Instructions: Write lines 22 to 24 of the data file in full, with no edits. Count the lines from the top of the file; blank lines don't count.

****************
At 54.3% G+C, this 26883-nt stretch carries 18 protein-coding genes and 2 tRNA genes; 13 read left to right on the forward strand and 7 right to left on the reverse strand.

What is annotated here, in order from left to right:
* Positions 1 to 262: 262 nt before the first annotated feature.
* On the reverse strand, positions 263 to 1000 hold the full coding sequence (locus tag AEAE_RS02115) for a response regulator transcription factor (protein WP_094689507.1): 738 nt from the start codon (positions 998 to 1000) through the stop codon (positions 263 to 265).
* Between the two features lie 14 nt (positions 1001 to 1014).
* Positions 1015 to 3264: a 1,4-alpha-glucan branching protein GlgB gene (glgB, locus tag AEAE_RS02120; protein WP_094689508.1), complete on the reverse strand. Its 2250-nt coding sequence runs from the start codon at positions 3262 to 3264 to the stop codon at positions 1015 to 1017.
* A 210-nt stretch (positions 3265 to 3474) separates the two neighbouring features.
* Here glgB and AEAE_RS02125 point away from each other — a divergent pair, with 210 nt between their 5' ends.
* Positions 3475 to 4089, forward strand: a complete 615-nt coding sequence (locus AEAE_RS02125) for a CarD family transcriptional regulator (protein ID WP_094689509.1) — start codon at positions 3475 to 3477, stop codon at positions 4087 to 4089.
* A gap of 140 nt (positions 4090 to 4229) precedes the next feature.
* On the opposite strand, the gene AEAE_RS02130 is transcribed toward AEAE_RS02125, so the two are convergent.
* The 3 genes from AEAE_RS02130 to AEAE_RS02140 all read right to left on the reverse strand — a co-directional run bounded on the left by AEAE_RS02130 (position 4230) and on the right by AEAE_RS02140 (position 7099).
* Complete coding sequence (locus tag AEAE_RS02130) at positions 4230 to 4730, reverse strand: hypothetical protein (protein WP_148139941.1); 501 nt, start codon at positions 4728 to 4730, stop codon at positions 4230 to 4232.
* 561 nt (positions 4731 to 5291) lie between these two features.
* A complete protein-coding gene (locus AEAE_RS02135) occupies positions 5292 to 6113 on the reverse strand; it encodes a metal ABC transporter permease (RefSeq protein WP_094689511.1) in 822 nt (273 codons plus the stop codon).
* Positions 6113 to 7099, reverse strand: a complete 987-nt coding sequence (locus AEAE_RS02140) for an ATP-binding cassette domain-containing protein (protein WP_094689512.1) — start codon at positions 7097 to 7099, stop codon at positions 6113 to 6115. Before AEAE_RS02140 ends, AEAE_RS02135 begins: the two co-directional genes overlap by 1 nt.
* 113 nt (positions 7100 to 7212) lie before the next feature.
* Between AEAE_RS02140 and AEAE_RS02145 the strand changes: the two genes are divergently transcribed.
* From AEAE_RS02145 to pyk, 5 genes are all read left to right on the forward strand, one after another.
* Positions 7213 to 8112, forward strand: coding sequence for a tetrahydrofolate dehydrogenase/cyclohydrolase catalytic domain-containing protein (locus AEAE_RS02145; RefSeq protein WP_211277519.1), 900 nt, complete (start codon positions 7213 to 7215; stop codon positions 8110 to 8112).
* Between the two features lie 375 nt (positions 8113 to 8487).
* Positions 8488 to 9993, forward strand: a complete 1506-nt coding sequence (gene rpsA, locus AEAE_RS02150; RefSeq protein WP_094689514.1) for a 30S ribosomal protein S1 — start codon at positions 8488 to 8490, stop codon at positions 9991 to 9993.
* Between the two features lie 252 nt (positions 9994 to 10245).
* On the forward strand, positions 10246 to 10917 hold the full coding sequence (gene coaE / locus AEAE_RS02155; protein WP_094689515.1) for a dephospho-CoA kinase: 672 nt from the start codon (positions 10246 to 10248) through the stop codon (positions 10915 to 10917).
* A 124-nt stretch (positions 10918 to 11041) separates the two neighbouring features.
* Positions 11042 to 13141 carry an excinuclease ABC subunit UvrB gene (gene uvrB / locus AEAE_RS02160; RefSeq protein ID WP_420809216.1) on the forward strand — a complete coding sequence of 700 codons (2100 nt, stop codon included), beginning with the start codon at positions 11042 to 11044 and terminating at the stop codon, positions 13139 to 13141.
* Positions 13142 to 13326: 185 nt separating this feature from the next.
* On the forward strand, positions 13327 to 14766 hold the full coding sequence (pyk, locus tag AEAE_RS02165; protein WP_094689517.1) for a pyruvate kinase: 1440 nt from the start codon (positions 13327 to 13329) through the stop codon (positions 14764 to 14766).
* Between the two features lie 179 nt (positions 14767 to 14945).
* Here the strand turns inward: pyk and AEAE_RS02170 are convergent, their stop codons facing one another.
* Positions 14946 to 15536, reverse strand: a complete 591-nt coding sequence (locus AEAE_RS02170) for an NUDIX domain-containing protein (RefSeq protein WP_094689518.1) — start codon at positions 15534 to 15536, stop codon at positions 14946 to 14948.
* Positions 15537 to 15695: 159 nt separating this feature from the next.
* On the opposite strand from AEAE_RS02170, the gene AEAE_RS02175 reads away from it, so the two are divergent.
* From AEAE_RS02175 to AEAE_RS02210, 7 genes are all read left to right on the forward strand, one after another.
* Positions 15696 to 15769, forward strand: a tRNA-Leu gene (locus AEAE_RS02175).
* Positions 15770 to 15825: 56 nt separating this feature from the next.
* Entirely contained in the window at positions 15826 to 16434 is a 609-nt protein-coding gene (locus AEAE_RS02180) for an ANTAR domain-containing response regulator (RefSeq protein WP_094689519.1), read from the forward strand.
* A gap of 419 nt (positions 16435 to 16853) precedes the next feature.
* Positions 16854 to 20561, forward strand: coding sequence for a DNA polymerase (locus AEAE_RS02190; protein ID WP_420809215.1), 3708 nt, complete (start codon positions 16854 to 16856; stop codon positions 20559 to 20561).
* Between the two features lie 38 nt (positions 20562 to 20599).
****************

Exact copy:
* Positions 8488 to 9993, forward strand: a complete 1506-nt coding sequence (gene rpsA, locus AEAE_RS02150; RefSeq protein WP_094689514.1) for a 30S ribosomal protein S1 — start codon at positions 8488 to 8490, stop codon at positions 9991 to 9993.
* Between the two features lie 252 nt (positions 9994 to 10245).
* On the forward strand, positions 10246 to 10917 hold the full coding sequence (gene coaE / locus AEAE_RS02155; protein WP_094689515.1) for a dephospho-CoA kinase: 672 nt from the start codon (positions 10246 to 10248) through the stop codon (positions 10915 to 10917).